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#26 MedEvil

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Posted 18 June 2010 - 10:59 AM

The structure of the installer is like this.
Install.exe | Autorun.exe | TurboFlash_Install.exe | - Files - | TurboFlash_Install.exe | Autorun.exe | Install.exe

It's basicly 3 installers stached in eachother.

The - Files - consist of 1 .exe, 2 32Bit drivers and 2 64Bit drivers. Supposedly there should also be 2 .inf, but i can't find them. :thumbup:

Does anyone know, how to tell a 32Bit driver from a 64Bit one?


:cheers:

#27 Wonko the Sane

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Posted 18 June 2010 - 11:54 AM

Think outside the box

For the record, what you suggest is usually called NOT "thinking out of the box", but rather "go mainstream" (and "forking from some more money" :cheers:).

Posted Image

Next time you find someone with a flat tire, stop by and tell him to buy an helicopter, cars are soooo ooold fashion :thumbup:, I am pretty sure he/she will appreciate your suggestion. :thumbup:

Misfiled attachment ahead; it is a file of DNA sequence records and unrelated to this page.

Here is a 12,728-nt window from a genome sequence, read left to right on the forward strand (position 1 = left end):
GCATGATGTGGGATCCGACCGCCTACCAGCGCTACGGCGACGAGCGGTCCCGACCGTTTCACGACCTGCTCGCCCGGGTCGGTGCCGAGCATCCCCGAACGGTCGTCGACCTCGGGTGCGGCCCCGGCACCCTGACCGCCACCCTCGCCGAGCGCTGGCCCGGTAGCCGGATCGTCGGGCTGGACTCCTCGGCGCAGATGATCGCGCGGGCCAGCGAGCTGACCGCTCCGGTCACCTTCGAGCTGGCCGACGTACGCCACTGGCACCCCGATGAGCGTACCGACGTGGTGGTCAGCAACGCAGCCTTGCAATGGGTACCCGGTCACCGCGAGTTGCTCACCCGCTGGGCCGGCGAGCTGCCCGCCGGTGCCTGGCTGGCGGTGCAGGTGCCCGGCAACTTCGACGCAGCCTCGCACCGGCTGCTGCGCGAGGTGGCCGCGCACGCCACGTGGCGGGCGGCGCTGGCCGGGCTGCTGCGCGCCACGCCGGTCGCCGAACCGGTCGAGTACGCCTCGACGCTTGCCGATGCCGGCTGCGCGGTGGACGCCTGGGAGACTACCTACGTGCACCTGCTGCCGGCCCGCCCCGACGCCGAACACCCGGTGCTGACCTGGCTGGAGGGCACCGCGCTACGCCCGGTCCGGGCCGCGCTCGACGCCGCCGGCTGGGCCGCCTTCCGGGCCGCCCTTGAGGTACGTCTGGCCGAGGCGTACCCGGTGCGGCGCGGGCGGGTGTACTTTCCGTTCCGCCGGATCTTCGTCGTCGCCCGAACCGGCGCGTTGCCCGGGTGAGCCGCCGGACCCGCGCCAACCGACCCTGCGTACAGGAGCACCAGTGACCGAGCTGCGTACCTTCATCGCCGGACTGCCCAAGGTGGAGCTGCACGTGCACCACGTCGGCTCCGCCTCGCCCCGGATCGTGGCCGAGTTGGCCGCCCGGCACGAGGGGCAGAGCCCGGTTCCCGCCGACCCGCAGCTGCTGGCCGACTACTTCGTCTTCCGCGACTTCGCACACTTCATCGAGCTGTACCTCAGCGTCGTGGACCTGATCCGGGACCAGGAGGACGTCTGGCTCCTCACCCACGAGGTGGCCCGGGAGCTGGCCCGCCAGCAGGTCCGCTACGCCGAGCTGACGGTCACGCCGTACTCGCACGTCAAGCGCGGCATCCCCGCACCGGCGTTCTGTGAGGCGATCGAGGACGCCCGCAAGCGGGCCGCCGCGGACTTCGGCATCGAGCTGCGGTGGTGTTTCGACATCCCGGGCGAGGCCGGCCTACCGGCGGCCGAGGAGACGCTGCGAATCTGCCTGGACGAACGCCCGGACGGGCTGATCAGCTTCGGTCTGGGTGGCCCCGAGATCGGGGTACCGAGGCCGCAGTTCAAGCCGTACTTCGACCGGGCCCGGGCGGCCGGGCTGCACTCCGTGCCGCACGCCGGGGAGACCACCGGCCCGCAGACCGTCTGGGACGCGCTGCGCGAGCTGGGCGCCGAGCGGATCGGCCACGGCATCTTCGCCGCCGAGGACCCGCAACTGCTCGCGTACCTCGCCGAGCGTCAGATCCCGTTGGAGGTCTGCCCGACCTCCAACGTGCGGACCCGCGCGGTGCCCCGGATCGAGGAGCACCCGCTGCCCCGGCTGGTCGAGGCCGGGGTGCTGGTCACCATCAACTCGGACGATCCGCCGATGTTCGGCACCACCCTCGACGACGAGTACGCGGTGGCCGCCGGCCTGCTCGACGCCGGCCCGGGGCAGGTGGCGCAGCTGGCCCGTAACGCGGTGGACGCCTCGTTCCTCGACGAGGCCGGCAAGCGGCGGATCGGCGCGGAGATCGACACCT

:cheers:
Wonko

#28 MedEvil

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Posted 18 June 2010 - 01:11 PM

Because of the USB3 post from BLUEMONKEY_STU, i did some calculations to check for sense and nonsense of USB3 for our purposes.

A NaughtyPE.wim is 120MB in size. How long would loading the image take with different speeds?

USB 1.1
120MB : 1,2MB/s = 100sec =1min 40sec

USB 2.0
120MB : 5MB/s = 24,0sec
120MB : 10MB/s = 12,0sec
120MB : 15MB/s = 8,0sec
120MB : 20MB/s = 6,0sec
120MB : 25MB/s = 4,8sec